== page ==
Lead Canoe or Kayak Tours
Depending upon where you live, leading canoe or kayak tours can prove to be a very lucrative endeavor for the outdoor entrepreneur. Tourists of all ages and skill levels love to fully experience a lake, river, bay, or ocean. Plan a variety of interesting routes that would appeal to beginners, advanced kayakers, and families with children, and decide the focus of your tour. For example, will you lead your group to a secret swimming hole? Point out unique geographical features? Tell fascinating historical stories? Advertise your tours via the local tourism office, AirBnb, or Viator.
Start a Gardening and Landscaping Business
As long as people own homes, there will be a need for gardening and landscaping services. All you need is a lawnmower, leaf blower, and trimmer, and you’re all set to start collecting clients. To make more money, expand your services to include landscape design and clean-up, gardening, and tree trimming. And if you’re really skilled, go full service and add the design and construction of decks and patios to your list of services offered.
Become a Photographer
If you have the right skills and equipment, photography can be a very lucrative business for the outdoor entrepreneur. Commercial photographers, portrait photographers, wedding photographers, and even real-estate photographers are all highly sought after. To ensure your calendar fills up with reservations, provide potential clients with an impressive portfolio showcasing your very best work. When you aren’t photographing clients, make a little extra by selling your photos as stock photos through websites like Shutterstock.
Design and Build Treehouses
“Tiny houses” may be a trend, but treehouses are forever. If you live in an area with lots of mature trees, consider starting a company designing and building backyard treehouses. While you’d likely stay busy building the houses yourself, you can also be especially savvy and sell your houses as kits.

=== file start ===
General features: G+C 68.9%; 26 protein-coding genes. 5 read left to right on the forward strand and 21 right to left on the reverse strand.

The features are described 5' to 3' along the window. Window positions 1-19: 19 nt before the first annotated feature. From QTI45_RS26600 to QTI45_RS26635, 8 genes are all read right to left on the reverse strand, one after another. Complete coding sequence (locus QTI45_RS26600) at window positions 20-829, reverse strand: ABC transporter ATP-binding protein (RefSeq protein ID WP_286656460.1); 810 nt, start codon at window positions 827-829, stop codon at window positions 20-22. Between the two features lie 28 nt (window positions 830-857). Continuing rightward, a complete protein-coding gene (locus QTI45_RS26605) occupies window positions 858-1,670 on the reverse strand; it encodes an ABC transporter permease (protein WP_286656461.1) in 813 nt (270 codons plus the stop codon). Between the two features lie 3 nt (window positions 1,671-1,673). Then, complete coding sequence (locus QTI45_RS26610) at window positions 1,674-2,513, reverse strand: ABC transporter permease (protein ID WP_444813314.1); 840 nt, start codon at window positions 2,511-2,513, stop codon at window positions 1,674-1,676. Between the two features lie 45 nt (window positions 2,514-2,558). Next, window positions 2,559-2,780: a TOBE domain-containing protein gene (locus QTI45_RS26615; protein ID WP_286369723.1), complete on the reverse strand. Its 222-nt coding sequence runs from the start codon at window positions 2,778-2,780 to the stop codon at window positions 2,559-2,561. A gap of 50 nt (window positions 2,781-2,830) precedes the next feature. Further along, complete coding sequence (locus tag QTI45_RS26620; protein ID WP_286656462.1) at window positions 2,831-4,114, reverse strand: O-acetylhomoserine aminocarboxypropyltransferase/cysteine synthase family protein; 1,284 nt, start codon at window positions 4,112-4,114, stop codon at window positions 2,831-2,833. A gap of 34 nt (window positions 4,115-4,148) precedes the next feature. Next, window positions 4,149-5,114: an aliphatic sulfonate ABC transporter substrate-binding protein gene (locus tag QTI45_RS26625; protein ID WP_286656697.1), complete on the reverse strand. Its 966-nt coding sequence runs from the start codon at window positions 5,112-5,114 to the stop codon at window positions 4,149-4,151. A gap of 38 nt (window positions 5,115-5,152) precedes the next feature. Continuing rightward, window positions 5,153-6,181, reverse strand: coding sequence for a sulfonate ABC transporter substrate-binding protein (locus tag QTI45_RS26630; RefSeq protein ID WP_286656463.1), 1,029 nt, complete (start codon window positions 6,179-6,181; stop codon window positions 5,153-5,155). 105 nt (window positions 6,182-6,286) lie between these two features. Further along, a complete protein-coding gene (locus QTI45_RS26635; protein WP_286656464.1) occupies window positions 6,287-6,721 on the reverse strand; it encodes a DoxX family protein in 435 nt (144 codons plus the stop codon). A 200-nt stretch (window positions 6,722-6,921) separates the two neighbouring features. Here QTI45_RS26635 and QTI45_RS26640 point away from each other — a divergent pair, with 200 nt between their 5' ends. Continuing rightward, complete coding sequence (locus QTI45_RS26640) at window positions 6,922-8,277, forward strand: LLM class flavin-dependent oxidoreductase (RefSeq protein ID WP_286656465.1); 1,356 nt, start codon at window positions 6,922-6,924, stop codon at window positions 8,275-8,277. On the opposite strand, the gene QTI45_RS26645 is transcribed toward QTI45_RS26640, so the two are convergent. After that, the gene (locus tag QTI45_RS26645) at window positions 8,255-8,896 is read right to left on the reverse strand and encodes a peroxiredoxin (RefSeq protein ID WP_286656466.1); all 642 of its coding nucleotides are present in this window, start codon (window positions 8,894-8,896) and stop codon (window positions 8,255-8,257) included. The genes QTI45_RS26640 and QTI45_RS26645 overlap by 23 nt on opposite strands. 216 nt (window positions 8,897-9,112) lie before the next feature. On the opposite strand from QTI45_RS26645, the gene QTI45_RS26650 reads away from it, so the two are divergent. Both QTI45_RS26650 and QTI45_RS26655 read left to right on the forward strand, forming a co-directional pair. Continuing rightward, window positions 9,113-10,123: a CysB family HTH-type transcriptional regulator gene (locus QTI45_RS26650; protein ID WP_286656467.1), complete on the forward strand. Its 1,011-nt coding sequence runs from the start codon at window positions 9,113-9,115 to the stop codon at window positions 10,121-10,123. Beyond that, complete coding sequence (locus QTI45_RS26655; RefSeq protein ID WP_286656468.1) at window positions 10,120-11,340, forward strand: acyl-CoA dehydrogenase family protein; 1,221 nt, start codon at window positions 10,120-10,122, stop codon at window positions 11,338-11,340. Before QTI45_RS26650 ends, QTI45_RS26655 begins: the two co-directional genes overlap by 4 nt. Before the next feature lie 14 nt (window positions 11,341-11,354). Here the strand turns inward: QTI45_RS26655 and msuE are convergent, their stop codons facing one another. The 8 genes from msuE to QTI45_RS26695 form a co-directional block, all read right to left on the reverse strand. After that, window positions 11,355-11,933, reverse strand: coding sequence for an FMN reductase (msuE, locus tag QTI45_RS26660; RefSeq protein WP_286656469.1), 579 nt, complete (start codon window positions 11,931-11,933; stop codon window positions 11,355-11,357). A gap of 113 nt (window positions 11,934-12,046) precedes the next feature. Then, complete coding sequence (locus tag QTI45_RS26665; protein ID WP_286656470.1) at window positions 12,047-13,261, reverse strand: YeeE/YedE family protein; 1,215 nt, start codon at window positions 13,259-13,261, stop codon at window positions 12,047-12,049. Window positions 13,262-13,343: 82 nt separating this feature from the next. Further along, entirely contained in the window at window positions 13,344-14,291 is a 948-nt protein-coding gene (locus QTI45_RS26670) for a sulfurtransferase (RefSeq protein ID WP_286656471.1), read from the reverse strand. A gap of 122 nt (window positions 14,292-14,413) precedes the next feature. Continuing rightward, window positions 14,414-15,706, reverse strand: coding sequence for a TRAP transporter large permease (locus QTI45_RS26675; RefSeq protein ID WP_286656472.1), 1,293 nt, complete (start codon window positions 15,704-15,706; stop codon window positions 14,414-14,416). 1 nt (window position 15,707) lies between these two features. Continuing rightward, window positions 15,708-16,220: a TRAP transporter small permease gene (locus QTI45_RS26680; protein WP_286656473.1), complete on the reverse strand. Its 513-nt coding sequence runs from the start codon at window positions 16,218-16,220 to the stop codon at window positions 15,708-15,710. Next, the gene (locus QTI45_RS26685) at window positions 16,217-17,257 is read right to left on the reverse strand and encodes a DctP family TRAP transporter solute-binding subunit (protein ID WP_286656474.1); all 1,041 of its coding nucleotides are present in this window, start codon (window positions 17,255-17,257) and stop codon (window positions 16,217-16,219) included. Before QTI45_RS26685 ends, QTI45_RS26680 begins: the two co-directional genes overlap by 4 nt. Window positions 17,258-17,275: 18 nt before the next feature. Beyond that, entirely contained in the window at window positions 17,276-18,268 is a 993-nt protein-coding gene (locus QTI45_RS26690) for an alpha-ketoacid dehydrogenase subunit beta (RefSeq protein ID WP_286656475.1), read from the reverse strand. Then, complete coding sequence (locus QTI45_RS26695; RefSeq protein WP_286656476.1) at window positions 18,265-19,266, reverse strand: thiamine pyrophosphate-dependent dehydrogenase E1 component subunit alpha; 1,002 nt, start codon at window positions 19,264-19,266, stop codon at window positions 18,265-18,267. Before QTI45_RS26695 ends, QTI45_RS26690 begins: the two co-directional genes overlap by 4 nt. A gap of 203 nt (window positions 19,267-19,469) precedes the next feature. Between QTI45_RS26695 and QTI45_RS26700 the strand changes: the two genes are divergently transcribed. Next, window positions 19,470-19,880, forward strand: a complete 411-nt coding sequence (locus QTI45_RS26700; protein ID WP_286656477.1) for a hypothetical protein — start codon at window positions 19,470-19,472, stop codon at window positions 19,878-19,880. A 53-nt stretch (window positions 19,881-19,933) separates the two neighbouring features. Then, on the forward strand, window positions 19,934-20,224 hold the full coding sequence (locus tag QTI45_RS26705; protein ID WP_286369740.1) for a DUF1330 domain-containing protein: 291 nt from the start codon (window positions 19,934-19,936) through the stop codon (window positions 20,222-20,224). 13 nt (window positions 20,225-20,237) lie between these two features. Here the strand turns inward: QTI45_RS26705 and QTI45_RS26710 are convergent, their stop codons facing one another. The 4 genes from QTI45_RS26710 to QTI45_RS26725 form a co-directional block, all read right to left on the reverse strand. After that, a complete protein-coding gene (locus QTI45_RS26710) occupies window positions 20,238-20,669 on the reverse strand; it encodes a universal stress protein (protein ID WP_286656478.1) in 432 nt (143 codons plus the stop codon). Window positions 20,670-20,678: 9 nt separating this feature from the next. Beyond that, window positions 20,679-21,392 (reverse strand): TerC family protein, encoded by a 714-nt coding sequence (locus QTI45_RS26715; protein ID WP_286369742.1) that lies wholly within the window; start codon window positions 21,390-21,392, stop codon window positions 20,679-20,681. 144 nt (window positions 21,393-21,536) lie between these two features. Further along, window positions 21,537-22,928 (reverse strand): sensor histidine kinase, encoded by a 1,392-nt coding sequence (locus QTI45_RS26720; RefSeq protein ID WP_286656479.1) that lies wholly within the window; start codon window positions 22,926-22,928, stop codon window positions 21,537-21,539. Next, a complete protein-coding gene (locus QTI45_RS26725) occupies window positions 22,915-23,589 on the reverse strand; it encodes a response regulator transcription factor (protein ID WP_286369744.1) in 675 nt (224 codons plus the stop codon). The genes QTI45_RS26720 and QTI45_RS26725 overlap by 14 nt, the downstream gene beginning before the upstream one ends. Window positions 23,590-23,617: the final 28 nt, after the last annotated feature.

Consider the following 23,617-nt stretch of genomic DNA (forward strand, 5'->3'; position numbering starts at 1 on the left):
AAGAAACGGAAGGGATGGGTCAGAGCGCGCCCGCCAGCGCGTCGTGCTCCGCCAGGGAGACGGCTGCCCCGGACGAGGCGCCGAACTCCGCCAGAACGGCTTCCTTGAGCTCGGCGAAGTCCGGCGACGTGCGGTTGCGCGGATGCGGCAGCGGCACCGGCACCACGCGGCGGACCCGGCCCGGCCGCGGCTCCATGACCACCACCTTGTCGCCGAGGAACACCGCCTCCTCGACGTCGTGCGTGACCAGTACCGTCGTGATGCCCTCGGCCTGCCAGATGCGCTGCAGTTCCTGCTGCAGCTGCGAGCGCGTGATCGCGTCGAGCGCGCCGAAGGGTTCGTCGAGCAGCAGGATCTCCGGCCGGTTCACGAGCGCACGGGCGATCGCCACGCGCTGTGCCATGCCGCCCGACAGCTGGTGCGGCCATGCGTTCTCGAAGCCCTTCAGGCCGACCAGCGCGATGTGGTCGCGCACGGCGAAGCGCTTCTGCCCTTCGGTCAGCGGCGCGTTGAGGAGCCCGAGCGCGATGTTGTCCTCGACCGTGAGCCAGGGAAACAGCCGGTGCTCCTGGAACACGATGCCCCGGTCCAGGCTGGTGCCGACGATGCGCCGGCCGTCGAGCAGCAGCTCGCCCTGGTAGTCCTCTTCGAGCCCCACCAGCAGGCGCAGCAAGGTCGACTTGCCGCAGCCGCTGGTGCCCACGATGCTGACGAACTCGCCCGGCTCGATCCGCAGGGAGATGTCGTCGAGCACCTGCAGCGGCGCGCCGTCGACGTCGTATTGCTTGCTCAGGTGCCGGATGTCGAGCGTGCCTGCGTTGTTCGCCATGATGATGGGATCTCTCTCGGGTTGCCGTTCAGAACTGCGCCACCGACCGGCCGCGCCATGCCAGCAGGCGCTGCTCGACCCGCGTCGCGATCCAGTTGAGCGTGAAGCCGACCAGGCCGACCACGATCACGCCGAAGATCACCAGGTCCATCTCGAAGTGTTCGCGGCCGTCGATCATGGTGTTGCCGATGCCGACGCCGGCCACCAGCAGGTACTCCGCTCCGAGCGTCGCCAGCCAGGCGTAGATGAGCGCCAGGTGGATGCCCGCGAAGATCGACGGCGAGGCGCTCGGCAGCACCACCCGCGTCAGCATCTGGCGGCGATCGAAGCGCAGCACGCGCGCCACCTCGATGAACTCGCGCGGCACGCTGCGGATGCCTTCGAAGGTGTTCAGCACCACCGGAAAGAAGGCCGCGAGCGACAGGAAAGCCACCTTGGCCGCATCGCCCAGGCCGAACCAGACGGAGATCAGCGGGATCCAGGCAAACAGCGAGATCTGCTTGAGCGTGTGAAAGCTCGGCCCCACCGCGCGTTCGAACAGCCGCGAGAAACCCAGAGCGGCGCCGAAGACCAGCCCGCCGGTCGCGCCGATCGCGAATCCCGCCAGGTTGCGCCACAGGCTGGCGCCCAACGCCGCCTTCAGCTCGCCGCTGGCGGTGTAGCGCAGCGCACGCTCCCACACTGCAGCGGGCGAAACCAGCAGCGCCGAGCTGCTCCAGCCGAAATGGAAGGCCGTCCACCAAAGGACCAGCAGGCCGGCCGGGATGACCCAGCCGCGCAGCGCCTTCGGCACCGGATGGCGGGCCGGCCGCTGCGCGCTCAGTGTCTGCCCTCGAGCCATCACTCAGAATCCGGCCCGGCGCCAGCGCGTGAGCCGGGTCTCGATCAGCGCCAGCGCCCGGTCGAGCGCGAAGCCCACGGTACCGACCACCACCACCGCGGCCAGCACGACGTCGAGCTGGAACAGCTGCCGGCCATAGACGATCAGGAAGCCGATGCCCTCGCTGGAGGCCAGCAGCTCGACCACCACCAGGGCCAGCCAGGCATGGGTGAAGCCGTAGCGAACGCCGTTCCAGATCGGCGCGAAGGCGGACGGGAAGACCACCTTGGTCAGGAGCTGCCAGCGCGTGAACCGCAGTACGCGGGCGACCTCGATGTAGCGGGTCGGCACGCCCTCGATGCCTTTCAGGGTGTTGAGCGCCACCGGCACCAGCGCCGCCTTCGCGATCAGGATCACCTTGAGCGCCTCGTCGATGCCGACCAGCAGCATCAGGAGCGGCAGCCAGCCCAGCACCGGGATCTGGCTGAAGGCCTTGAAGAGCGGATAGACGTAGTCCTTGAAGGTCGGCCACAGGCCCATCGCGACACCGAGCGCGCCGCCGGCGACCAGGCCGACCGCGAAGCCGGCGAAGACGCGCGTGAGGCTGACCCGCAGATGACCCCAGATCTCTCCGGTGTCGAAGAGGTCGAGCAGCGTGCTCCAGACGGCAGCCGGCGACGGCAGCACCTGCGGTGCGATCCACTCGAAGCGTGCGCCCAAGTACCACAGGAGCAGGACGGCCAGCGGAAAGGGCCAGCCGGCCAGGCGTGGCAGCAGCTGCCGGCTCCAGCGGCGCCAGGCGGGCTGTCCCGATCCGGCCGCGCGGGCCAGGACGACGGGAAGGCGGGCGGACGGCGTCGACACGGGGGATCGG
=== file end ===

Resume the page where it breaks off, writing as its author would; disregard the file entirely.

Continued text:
Everyone loves visiting the beach, but many people don’t own a boat, kayak, cabana, or snorkeling gear. Fill the void by offering equipment rentals to both locals and tourists. Best of all, this entrepreneurial endeavor can be successful in any type of environment. In the mountains, you can rent out skis, snow boots, hiking gear, and anything else one might need to take advantage of local pastimes.
Become a Local Tourism Guide
If you’re fortunate enough to live somewhere considered “touristy,” then you are in a prime spot to become a local tourism guide. Thanks to sites like AirBnb and Viator, anyone with a little creativity and a solid local knowledge can make money sharing that knowledge with visitors. First, decide what kind of tour you’ll give. Will it focus on history? Street art? Food? Don’t limit yourself to the typical walking tour if you don’t want to. There are even successful guides who offer cooking or dancing lessons in the local traditions.
Sell Produce at the Farmers’ Market
You don’t need a big farm to sell produce and make money at local farmers’ markets. Simply grow a backyard garden! Products like tomatoes and zucchini grow quickly, and are popular items at a farmers’ market. If you don’t have a backyard, consider an indoor herb garden to grow handfuls of rosemary, mint, or thyme. If you can bake or preserve, these skills lead to even more potential products to sell.
Walk Dogs and Pet Sit
Thanks to websites like Care.com and Rover.com, it’s easier than ever to make money simply by hanging out with pets. Outdoor-loving entrepreneurs can offer services like pet sitting, dog walking, or pet transportation for those times when a pet’s owner can’t get them to the vet or groomer. Don’t like the idea of paying a bigger company a fee for every new client? Start your own business covering your town or county.